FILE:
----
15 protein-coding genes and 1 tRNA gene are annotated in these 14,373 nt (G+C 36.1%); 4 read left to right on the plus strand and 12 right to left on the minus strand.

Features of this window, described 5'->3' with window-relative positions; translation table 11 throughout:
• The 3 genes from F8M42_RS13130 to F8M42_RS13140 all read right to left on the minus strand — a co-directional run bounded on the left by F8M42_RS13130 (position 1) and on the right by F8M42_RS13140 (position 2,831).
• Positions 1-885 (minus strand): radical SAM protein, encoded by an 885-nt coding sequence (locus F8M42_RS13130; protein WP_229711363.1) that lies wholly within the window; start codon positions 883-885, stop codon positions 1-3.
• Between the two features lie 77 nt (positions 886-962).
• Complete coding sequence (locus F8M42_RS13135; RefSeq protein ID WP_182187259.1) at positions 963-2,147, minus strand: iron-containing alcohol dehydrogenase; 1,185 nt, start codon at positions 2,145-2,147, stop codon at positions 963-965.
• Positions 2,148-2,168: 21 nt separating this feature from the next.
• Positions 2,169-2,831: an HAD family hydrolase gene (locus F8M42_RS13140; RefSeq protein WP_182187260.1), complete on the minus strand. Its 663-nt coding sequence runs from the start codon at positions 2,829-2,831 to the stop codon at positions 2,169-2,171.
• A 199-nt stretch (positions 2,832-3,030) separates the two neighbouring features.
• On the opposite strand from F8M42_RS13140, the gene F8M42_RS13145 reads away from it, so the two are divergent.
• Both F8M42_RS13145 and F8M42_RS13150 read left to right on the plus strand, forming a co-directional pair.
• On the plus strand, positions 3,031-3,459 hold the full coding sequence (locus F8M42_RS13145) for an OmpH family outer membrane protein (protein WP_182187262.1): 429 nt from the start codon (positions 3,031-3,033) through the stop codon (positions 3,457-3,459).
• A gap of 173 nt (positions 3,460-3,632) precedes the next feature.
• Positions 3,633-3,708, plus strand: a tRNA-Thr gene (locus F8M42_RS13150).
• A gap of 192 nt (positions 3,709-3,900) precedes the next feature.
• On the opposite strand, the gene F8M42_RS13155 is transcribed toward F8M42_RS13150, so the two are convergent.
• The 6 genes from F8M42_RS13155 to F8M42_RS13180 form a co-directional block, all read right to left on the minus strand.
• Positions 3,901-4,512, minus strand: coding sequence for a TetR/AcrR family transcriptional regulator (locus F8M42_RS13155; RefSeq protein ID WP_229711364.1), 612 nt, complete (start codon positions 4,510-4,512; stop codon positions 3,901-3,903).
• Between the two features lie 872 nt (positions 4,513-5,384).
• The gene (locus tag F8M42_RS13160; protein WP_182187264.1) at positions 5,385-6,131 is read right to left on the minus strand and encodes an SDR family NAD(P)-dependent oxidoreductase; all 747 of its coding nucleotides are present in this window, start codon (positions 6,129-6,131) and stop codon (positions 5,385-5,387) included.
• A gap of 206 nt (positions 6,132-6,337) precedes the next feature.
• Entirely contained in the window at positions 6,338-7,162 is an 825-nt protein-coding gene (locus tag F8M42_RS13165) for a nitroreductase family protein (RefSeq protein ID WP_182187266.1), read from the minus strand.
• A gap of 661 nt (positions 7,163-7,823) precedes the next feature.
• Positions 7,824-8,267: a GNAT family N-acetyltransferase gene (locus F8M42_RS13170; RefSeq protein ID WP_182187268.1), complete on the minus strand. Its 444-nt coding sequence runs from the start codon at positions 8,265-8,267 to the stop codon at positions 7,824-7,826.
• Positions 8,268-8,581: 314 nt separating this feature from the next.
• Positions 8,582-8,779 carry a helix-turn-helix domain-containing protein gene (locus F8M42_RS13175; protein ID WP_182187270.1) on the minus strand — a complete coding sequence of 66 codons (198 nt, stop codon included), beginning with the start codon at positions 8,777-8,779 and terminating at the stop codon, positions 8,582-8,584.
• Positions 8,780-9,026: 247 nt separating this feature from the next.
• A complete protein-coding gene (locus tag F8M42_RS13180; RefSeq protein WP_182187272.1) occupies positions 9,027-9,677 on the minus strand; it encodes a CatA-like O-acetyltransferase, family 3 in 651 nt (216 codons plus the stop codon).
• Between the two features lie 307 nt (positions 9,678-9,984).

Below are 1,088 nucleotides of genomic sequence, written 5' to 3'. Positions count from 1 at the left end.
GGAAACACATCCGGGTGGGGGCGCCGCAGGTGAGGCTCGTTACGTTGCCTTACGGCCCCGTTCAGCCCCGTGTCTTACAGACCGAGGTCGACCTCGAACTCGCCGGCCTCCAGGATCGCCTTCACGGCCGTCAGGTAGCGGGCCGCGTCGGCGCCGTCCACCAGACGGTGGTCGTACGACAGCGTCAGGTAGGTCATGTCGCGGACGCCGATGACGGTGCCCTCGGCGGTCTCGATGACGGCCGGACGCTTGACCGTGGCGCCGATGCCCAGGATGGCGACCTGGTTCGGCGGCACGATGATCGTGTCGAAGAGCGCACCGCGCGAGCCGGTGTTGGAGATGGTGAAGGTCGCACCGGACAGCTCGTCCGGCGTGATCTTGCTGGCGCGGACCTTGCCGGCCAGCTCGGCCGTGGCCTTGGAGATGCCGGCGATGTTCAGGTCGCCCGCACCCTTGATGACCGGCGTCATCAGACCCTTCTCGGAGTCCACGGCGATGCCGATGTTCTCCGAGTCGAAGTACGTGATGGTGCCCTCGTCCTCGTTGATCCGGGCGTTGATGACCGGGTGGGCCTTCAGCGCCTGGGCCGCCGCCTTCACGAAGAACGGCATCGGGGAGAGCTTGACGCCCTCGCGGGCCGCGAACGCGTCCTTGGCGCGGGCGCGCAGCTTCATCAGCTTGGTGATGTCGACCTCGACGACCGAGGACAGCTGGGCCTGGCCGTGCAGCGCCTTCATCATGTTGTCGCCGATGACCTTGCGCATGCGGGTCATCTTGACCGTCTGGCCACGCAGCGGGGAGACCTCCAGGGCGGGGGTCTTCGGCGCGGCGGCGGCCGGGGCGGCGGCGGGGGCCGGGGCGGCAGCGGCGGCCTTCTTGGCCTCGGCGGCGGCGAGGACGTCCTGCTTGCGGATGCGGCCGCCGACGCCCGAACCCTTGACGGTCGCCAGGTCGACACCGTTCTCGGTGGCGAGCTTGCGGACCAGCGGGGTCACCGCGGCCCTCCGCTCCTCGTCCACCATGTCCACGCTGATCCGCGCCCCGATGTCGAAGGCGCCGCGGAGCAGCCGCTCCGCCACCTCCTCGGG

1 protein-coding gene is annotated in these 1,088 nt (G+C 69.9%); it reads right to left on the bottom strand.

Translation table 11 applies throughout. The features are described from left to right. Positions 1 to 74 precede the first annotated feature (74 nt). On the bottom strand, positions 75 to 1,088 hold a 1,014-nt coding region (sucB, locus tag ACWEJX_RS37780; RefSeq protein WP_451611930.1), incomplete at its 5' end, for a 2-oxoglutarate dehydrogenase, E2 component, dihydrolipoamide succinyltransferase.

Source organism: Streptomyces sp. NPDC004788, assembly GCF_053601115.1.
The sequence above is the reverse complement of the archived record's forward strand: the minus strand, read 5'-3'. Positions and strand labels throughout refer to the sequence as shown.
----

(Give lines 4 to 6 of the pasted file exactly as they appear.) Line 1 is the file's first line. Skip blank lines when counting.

• Positions 1-885 (minus strand): radical SAM protein, encoded by an 885-nt coding sequence (locus F8M42_RS13130; protein WP_229711363.1) that lies wholly within the window; start codon positions 883-885, stop codon positions 1-3.
• Between the two features lie 77 nt (positions 886-962).
• Complete coding sequence (locus F8M42_RS13135; RefSeq protein ID WP_182187259.1) at positions 963-2,147, minus strand: iron-containing alcohol dehydrogenase; 1,185 nt, start codon at positions 2,145-2,147, stop codon at positions 963-965.